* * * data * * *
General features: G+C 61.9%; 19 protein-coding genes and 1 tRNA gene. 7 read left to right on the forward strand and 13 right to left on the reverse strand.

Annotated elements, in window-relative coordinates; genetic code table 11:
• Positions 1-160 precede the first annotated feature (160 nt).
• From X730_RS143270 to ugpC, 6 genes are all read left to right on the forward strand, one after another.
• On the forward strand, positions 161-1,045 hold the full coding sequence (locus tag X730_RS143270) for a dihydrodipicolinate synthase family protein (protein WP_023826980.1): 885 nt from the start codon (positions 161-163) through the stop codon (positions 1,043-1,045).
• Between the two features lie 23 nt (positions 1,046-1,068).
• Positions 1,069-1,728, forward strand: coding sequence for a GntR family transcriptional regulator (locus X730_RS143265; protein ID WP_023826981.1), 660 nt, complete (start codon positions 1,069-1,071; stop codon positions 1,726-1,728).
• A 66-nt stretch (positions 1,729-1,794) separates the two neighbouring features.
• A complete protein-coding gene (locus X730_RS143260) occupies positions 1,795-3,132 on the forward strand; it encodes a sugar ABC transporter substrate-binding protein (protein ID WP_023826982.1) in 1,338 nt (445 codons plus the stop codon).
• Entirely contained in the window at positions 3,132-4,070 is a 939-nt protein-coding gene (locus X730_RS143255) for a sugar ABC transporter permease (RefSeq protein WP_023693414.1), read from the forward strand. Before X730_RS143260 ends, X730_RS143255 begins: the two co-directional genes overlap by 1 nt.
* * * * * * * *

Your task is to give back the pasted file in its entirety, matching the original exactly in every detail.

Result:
General features: G+C 61.9%; 19 protein-coding genes and 1 tRNA gene. 7 read left to right on the forward strand and 13 right to left on the reverse strand.

Annotated elements, in window-relative coordinates; genetic code table 11:
• Positions 1-160 precede the first annotated feature (160 nt).
• From X730_RS143270 to ugpC, 6 genes are all read left to right on the forward strand, one after another.
• On the forward strand, positions 161-1,045 hold the full coding sequence (locus tag X730_RS143270) for a dihydrodipicolinate synthase family protein (protein WP_023826980.1): 885 nt from the start codon (positions 161-163) through the stop codon (positions 1,043-1,045).
• Between the two features lie 23 nt (positions 1,046-1,068).
• Positions 1,069-1,728, forward strand: coding sequence for a GntR family transcriptional regulator (locus X730_RS143265; protein ID WP_023826981.1), 660 nt, complete (start codon positions 1,069-1,071; stop codon positions 1,726-1,728).
• A 66-nt stretch (positions 1,729-1,794) separates the two neighbouring features.
• A complete protein-coding gene (locus X730_RS143260) occupies positions 1,795-3,132 on the forward strand; it encodes a sugar ABC transporter substrate-binding protein (protein ID WP_023826982.1) in 1,338 nt (445 codons plus the stop codon).
• Entirely contained in the window at positions 3,132-4,070 is a 939-nt protein-coding gene (locus X730_RS143255) for a sugar ABC transporter permease (RefSeq protein WP_023693414.1), read from the forward strand. Before X730_RS143260 ends, X730_RS143255 begins: the two co-directional genes overlap by 1 nt.